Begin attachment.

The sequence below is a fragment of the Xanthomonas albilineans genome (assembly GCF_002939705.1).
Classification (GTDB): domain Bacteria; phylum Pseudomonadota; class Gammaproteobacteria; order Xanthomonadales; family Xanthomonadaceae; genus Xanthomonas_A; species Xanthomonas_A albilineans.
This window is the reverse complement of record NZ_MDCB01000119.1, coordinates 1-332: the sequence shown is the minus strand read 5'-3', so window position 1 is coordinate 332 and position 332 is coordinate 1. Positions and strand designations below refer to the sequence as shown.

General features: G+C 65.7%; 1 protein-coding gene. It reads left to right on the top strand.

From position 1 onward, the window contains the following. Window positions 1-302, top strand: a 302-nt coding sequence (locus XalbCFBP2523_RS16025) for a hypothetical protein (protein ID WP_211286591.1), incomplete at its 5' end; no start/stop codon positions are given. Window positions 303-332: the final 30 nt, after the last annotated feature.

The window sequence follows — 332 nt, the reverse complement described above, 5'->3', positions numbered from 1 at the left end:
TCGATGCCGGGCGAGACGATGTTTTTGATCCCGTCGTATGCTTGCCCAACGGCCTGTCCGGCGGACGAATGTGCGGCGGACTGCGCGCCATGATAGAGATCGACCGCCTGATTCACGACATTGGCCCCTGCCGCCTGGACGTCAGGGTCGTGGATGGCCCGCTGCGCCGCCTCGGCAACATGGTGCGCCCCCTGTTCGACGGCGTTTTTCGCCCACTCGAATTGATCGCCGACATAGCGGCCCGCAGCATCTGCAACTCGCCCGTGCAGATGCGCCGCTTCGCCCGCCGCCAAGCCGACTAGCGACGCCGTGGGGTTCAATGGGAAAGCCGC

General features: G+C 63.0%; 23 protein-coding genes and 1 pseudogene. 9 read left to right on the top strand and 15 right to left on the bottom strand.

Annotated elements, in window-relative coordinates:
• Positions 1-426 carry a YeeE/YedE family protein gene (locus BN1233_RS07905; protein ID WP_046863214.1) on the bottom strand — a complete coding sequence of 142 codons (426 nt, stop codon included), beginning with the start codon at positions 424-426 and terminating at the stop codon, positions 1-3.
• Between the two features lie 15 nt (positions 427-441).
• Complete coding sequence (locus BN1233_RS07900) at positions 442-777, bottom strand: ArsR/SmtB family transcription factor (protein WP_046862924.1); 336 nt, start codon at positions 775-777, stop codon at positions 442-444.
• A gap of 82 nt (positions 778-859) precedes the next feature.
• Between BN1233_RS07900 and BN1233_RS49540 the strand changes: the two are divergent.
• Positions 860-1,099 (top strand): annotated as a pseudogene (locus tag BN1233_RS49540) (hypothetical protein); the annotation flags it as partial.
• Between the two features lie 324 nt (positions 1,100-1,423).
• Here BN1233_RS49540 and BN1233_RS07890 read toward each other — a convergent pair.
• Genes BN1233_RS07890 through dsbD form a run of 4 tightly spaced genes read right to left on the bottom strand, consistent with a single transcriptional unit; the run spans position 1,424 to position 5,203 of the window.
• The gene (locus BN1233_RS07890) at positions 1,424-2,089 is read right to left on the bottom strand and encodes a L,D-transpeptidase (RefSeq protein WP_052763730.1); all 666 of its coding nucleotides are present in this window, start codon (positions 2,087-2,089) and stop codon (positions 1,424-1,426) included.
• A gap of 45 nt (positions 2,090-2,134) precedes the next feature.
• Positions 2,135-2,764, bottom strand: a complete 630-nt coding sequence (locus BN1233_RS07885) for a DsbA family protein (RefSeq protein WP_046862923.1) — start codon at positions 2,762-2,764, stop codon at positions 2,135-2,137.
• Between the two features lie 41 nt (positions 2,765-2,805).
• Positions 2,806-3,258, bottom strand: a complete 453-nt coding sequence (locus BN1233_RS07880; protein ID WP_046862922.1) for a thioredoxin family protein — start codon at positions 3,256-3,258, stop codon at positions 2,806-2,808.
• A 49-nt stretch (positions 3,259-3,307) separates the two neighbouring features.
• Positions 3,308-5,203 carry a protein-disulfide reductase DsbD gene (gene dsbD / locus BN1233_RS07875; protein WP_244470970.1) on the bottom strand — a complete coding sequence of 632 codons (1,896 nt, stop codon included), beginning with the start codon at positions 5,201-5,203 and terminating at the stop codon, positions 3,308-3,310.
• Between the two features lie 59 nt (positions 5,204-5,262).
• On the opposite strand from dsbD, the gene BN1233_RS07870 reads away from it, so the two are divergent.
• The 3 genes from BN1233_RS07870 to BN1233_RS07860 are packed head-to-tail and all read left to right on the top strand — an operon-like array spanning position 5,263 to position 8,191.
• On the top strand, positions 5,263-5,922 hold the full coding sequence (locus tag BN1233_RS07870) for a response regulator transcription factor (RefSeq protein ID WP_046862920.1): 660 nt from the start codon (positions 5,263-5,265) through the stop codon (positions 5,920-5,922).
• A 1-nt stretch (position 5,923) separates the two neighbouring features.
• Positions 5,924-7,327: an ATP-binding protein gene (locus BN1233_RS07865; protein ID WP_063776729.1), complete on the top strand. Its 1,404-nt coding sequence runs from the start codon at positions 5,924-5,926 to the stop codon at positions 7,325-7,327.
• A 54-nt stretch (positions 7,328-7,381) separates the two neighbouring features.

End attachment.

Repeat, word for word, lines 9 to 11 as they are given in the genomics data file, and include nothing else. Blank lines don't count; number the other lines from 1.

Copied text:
Annotated elements, in window-relative coordinates:
• Positions 1-426 carry a YeeE/YedE family protein gene (locus BN1233_RS07905; protein ID WP_046863214.1) on the bottom strand — a complete coding sequence of 142 codons (426 nt, stop codon included), beginning with the start codon at positions 424-426 and terminating at the stop codon, positions 1-3.
• Between the two features lie 15 nt (positions 427-441).